Chris: In our discussion of the last issue, I mentioned my dissatisfaction with John Romita, Jr.'s abilities to clearly depict a multi-character action scene. Well, those are pretty much the only kind of scenes we get this week, so it's a bit surprising to see that he's been given the drawing duties again. To Romita's credit, the melee is much easier to follow this time, but I still question the choice to feature him on this book. In a lot of the wide-angle shots, his characters appear big-headed and stumpy, and there is the matter of his style tilting more retro than cutting edge. Given the book's preference for spectacle over story, perhaps Marvel should have signed up one of those artists the critics always make fun of -- like Greg Land, perhaps -- who would at least have all the 14-year-old boys thinking this was the most awesome thing they'd ever seen.

Shawn: That would have at least insured me not buying it, as I put my foot down regarding Land with Ultimate Power and the Girl Wrestler Serpent Squad, and haven't bought an issue he drew since, no matter who wrote it. He's the worst! JR Jr. is infinitely preferable, and I think he's doing well with a huge cast. Skewing retro is almost never a problem for me, since I still get excited whenever Ron Frenz, Sal Buscema, Mike Grell, Michael Golden etc. even do a cover, much less illustrate a full new issue of something. One aspect of "retro" to me is storytelling ability taking precedence over splash pages.

I can't comment on Schism, having skipped it entirely, but I don't find this story as shallow as you do, Chris. We're not just getting narration (in fact, I hadn't even noticed how much of it there is until you pointed it out); we're getting conversations to go along with the fights. These are adults, and they're trying to reason with each other over this impossible situation. They look and sound like adults (well, except for Red Hulk, I guess).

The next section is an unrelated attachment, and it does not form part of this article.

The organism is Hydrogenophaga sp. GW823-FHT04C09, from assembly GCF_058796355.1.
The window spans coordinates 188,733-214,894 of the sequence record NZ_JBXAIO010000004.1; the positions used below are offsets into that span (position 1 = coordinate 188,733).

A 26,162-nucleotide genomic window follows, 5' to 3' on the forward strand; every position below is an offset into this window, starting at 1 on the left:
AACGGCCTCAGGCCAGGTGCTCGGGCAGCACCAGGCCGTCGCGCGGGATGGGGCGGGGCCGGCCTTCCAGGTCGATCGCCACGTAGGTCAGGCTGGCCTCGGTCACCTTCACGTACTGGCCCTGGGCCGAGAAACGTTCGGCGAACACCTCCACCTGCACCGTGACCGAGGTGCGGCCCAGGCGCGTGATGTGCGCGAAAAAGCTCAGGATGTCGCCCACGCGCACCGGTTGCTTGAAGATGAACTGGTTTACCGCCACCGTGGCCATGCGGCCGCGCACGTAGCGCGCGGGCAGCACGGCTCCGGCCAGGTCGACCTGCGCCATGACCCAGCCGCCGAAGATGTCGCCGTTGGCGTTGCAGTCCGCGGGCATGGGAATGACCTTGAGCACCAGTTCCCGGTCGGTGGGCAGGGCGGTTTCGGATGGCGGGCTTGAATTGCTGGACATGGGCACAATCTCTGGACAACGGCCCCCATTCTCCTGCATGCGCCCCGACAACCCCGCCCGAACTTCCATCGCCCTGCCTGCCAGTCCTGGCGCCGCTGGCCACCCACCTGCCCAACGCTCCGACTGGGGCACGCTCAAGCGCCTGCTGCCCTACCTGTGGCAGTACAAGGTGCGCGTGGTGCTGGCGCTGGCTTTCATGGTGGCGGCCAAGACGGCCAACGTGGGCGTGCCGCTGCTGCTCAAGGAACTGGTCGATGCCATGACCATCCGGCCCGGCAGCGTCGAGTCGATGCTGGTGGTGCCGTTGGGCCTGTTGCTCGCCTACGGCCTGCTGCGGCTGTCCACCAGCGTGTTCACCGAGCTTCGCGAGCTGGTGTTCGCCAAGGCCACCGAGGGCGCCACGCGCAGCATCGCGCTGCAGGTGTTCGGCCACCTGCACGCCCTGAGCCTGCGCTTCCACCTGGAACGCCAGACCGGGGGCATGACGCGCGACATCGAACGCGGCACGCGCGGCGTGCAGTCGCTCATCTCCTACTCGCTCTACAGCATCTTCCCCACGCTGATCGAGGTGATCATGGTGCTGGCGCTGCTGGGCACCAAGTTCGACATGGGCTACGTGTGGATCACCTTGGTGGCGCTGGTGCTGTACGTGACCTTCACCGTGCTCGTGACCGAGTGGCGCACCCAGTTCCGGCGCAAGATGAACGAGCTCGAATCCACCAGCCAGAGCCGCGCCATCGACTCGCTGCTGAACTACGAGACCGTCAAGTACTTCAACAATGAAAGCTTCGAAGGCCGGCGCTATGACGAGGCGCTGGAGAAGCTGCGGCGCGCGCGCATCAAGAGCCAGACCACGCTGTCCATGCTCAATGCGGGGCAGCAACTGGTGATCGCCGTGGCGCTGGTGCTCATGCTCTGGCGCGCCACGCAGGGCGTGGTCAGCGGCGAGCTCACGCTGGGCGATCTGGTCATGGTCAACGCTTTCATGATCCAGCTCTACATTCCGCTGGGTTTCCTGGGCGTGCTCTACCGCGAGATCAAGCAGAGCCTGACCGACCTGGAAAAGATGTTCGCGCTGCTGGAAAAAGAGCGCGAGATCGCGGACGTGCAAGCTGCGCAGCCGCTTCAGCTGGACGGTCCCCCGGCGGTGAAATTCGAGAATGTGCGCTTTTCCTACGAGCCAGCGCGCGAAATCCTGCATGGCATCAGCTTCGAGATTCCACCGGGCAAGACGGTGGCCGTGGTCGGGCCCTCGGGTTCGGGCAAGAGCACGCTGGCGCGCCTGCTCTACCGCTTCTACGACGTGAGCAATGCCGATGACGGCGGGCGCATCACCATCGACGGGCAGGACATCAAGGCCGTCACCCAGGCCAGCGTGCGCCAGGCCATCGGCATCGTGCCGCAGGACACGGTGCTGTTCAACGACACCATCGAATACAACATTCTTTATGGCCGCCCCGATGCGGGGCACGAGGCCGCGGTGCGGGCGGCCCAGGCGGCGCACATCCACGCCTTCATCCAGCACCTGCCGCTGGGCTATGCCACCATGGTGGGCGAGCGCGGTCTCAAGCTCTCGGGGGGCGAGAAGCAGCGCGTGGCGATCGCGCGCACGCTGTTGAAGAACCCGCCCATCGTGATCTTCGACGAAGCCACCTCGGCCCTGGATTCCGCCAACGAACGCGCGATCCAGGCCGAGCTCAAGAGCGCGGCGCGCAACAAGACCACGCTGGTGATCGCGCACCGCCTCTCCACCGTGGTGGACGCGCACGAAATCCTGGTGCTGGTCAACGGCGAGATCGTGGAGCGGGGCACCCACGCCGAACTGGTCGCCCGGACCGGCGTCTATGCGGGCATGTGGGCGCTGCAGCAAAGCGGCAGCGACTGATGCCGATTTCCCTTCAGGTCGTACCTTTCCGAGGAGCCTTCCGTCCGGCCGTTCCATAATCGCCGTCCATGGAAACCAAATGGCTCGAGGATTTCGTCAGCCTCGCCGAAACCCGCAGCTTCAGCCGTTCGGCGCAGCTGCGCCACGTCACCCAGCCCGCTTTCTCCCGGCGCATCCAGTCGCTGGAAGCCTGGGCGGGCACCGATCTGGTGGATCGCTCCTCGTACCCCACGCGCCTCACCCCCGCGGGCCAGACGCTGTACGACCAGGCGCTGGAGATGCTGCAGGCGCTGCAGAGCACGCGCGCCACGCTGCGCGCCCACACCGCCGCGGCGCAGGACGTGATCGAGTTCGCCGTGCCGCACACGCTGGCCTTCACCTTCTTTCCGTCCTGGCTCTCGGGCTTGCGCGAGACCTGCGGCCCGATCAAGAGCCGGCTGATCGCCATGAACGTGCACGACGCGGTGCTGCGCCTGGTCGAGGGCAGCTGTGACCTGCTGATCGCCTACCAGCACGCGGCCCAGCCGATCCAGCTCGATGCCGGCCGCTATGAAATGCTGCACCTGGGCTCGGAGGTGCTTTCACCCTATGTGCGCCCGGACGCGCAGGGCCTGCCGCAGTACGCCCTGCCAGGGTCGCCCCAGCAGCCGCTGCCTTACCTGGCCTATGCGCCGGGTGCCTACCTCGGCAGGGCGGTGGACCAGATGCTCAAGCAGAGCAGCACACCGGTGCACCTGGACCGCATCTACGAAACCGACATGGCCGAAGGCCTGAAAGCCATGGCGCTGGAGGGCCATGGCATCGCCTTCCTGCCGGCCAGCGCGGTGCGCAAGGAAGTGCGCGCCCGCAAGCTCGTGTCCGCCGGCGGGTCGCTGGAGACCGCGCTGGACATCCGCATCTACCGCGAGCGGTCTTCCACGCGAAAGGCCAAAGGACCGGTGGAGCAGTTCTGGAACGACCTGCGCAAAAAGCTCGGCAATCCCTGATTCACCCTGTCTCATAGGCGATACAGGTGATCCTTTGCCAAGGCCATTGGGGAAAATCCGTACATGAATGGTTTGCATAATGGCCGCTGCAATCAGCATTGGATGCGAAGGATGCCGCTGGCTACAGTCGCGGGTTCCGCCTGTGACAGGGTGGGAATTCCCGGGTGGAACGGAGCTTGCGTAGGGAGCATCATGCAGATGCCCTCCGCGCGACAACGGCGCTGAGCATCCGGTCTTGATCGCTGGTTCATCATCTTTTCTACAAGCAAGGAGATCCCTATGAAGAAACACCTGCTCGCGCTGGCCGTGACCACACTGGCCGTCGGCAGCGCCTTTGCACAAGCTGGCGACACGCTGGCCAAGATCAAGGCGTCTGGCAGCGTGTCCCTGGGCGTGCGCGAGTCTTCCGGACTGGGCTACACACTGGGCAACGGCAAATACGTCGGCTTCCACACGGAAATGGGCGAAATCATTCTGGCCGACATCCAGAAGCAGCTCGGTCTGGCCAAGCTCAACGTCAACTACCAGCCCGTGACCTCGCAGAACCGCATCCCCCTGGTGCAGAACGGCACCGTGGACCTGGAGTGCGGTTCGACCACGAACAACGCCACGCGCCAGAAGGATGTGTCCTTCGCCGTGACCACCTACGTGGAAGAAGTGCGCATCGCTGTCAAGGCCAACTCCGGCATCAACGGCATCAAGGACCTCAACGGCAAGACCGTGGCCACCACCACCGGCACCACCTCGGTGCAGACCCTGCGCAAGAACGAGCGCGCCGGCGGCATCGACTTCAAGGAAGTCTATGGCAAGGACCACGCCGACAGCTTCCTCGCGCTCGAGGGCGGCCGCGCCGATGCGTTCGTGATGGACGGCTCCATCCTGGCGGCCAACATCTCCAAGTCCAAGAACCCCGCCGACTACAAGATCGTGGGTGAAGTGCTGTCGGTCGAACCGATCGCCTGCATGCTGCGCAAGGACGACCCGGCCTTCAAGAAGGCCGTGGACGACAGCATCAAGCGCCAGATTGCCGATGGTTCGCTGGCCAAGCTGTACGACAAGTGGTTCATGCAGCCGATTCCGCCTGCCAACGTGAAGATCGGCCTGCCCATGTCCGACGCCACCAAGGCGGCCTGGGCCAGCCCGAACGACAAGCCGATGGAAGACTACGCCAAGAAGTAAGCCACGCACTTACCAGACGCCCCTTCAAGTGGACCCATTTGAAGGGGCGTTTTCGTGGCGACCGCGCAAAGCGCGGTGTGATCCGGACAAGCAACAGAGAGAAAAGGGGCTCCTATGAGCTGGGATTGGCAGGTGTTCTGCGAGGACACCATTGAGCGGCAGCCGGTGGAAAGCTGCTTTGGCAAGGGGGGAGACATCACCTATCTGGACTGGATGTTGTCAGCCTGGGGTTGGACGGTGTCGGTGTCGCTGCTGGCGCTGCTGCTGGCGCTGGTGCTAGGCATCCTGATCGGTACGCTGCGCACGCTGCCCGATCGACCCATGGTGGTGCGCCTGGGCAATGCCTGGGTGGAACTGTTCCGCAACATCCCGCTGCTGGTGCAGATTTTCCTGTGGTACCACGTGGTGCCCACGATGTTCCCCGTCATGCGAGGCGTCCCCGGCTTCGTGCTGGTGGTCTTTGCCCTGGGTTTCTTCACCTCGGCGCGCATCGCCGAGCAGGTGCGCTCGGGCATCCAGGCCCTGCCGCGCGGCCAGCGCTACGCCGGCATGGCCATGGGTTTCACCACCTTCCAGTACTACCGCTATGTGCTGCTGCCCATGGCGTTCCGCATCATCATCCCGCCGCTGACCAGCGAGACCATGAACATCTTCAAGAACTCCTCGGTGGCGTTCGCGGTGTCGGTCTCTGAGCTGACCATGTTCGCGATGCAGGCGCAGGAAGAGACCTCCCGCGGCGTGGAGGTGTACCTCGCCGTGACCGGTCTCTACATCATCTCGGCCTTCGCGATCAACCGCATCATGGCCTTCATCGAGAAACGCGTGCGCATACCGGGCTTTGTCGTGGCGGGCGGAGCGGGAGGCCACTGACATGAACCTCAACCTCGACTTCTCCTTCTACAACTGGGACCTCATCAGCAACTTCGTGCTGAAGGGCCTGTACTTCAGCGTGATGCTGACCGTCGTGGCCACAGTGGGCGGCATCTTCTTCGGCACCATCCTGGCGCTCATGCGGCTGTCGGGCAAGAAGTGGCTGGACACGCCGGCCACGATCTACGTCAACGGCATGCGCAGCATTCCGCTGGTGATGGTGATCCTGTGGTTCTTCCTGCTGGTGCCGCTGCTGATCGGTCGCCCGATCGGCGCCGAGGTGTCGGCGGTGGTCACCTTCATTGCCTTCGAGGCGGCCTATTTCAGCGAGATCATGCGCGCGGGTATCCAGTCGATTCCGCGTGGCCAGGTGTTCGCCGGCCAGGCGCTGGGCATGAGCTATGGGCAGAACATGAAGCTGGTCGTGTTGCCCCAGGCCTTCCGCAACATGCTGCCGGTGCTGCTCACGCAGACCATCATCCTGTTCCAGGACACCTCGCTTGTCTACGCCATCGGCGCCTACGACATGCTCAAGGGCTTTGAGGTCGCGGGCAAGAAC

The mutants are openly questioning Scott's extremism, and the Avengers are doubtful if this is the best approach. If we dare to pick up the WMD parallel again, perhaps this is rather like a smaller country testing nuclear weapons, when one of the big world powers tells them to stop. The big power thinks it has the right, for the greater good, and the little one thinks they need to protect themselves. In this case, they know that Phoenix can destroy planets if it wants. And they fear that Hope (whom Cap has met) may not be able to control it any better than Jean did. Nobody wants Dark Hope!

Chris: I'd love to read that smart comic about nuclear proliferation that we're writing here in these reviews. Too bad the one Marvel is publishing is the superhero equivalent of pro wrestling.

Jamil: Yeah, we give this a little too much credit in the theme department. Right now it's just a big fight, with the plot void of additional layers. In fact, this event is so bare right now I am convincing myself that there must be a few outrageous twists coming down the line.

Shawn: I think there are definitely plenty of twists to come. Nobody expected Hope to take the path she did at the end of the issue. This first volley is essentially over with that surprise; I don't see this fight as the major conflict at all. It's going to get a lot darker before Phoenix rises.

Jamil: So, to sum up, I liked this issue for all of its charm and action, but there is no way this extrapolated over the entire series is acceptable. The way comics are told these days I didn't expect to see the big throwdown for another couple episodes, so I think I'm just happy the story has some legs and is moving along. 

So I think we're locked in, huh, guys? We Slugfest'd #0-2 of AvX and with these things coming out every two weeks me might have committed ourselves to tackling the whole shebang. If that's the case I wish you guys good luck, and good mental health. We'll probably need it. 

 


 

Follow along with Avengers vs. X-Men by checking out the rest of our AvX reviews:

 


 

Shawn Hill knows two things: comics and art history. Find his art at Cornekopia.net.

 


 

Jamil Scalese is just like you -- an avid comics reader and lover of sequential art. Residing in Pittsburgh, PA, he is an unapologetic Deadpool fan, devotee of the Food Network and proud member of Steelers Nation. Check out his original, ongoing webcomic And Then There Were Zombies and follow his subpar tweeting at @jamilscalese.

 


 

Raised on a steady diet of Super Powers action figures and Adam West Batman reruns, Chris Kiser now writes for Comics Bulletin. He once reviewed every tie-in to a major DC Comics summer event and survived to tell the tale. Ask him about it on Twitter, where he can be found at @Chris_Kiser!